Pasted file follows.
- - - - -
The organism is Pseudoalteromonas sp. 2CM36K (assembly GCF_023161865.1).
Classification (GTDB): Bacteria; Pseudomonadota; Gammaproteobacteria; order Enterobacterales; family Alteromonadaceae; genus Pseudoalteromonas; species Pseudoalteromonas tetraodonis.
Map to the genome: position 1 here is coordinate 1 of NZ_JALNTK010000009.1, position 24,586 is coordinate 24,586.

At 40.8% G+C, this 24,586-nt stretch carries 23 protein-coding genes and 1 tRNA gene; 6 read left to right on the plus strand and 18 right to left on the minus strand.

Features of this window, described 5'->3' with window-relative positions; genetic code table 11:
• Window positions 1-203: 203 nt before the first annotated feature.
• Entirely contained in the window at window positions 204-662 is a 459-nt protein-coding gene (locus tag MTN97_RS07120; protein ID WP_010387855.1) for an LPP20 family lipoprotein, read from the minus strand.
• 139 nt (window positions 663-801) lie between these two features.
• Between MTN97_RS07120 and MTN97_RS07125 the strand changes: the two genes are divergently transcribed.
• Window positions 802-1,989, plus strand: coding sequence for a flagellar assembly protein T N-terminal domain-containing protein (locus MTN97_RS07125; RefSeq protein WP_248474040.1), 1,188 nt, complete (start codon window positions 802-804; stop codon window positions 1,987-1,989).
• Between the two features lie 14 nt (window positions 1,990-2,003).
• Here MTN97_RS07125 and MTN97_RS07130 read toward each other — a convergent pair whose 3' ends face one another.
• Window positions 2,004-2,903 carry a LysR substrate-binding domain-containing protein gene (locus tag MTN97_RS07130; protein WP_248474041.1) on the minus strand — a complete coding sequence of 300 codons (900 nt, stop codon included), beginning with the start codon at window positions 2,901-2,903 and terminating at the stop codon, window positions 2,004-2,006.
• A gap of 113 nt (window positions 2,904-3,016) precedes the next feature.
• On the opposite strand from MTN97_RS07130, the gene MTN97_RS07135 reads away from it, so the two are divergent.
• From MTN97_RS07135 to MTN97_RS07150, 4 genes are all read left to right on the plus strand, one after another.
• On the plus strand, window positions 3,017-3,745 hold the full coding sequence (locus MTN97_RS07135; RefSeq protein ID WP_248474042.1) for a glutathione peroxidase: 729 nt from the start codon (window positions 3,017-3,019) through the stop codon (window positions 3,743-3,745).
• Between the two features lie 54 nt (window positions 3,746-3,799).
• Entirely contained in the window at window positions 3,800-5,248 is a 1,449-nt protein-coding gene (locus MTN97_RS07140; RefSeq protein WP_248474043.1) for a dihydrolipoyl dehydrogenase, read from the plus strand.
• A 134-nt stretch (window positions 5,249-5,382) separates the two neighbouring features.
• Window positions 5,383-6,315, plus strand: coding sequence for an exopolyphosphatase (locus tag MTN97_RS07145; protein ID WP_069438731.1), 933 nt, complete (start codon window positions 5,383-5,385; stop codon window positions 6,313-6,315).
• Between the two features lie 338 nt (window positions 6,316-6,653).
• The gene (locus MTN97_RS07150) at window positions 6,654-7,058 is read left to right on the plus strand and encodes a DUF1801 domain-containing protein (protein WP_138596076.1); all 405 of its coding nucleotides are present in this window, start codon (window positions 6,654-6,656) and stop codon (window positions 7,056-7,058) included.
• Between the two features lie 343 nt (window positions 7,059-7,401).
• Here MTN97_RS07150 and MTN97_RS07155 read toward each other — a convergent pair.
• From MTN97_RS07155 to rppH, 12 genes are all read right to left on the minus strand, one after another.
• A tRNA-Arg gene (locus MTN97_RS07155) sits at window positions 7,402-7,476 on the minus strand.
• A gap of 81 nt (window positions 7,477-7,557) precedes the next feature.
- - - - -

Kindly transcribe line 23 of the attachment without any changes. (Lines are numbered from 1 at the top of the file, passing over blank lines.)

• The gene (locus MTN97_RS07150) at window positions 6,654-7,058 is read left to right on the plus strand and encodes a DUF1801 domain-containing protein (protein WP_138596076.1); all 405 of its coding nucleotides are present in this window, start codon (window positions 6,654-6,656) and stop codon (window positions 7,056-7,058) included.